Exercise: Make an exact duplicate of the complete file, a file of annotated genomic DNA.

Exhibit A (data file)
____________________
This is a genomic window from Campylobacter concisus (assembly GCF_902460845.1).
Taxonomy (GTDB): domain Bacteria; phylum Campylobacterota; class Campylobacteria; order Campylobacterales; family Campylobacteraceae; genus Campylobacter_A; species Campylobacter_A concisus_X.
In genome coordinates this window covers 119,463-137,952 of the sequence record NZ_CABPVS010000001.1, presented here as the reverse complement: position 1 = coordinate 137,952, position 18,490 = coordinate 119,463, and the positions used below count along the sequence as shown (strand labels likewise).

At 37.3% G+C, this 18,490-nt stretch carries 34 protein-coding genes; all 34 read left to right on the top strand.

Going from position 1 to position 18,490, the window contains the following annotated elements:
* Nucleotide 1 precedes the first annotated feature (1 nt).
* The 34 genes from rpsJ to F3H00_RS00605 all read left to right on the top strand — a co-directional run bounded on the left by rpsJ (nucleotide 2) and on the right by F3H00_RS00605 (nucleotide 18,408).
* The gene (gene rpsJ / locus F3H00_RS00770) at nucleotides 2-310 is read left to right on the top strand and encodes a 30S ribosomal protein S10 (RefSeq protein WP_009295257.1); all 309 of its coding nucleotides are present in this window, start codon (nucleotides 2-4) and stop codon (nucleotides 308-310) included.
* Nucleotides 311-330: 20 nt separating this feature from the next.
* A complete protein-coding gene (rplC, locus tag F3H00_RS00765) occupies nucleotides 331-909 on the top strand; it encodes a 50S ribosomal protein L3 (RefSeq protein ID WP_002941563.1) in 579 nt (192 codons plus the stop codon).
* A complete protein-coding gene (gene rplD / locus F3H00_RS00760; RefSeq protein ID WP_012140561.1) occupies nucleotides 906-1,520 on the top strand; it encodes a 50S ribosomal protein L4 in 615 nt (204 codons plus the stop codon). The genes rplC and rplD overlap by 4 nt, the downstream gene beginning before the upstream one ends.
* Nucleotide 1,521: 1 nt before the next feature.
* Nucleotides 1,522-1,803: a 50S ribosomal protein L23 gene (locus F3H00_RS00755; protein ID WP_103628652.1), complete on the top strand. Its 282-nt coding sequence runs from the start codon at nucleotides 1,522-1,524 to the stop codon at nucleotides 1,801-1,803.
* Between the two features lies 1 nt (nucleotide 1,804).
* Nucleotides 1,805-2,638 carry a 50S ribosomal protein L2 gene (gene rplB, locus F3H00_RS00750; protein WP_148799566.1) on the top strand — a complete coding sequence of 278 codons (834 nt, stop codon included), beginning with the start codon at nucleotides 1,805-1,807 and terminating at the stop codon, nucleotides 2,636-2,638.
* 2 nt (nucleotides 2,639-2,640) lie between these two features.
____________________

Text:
This is a genomic window from Campylobacter concisus (assembly GCF_902460845.1).
Taxonomy (GTDB): domain Bacteria; phylum Campylobacterota; class Campylobacteria; order Campylobacterales; family Campylobacteraceae; genus Campylobacter_A; species Campylobacter_A concisus_X.
In genome coordinates this window covers 119,463-137,952 of the sequence record NZ_CABPVS010000001.1, presented here as the reverse complement: position 1 = coordinate 137,952, position 18,490 = coordinate 119,463, and the positions used below count along the sequence as shown (strand labels likewise).

At 37.3% G+C, this 18,490-nt stretch carries 34 protein-coding genes; all 34 read left to right on the top strand.

Going from position 1 to position 18,490, the window contains the following annotated elements:
* Nucleotide 1 precedes the first annotated feature (1 nt).
* The 34 genes from rpsJ to F3H00_RS00605 all read left to right on the top strand — a co-directional run bounded on the left by rpsJ (nucleotide 2) and on the right by F3H00_RS00605 (nucleotide 18,408).
* The gene (gene rpsJ / locus F3H00_RS00770) at nucleotides 2-310 is read left to right on the top strand and encodes a 30S ribosomal protein S10 (RefSeq protein WP_009295257.1); all 309 of its coding nucleotides are present in this window, start codon (nucleotides 2-4) and stop codon (nucleotides 308-310) included.
* Nucleotides 311-330: 20 nt separating this feature from the next.
* A complete protein-coding gene (rplC, locus tag F3H00_RS00765) occupies nucleotides 331-909 on the top strand; it encodes a 50S ribosomal protein L3 (RefSeq protein ID WP_002941563.1) in 579 nt (192 codons plus the stop codon).
* A complete protein-coding gene (gene rplD / locus F3H00_RS00760; RefSeq protein ID WP_012140561.1) occupies nucleotides 906-1,520 on the top strand; it encodes a 50S ribosomal protein L4 in 615 nt (204 codons plus the stop codon). The genes rplC and rplD overlap by 4 nt, the downstream gene beginning before the upstream one ends.
* Nucleotide 1,521: 1 nt before the next feature.
* Nucleotides 1,522-1,803: a 50S ribosomal protein L23 gene (locus F3H00_RS00755; protein ID WP_103628652.1), complete on the top strand. Its 282-nt coding sequence runs from the start codon at nucleotides 1,522-1,524 to the stop codon at nucleotides 1,801-1,803.
* Between the two features lies 1 nt (nucleotide 1,804).
* Nucleotides 1,805-2,638 carry a 50S ribosomal protein L2 gene (gene rplB, locus F3H00_RS00750; protein WP_148799566.1) on the top strand — a complete coding sequence of 278 codons (834 nt, stop codon included), beginning with the start codon at nucleotides 1,805-1,807 and terminating at the stop codon, nucleotides 2,636-2,638.
* 2 nt (nucleotides 2,639-2,640) lie between these two features.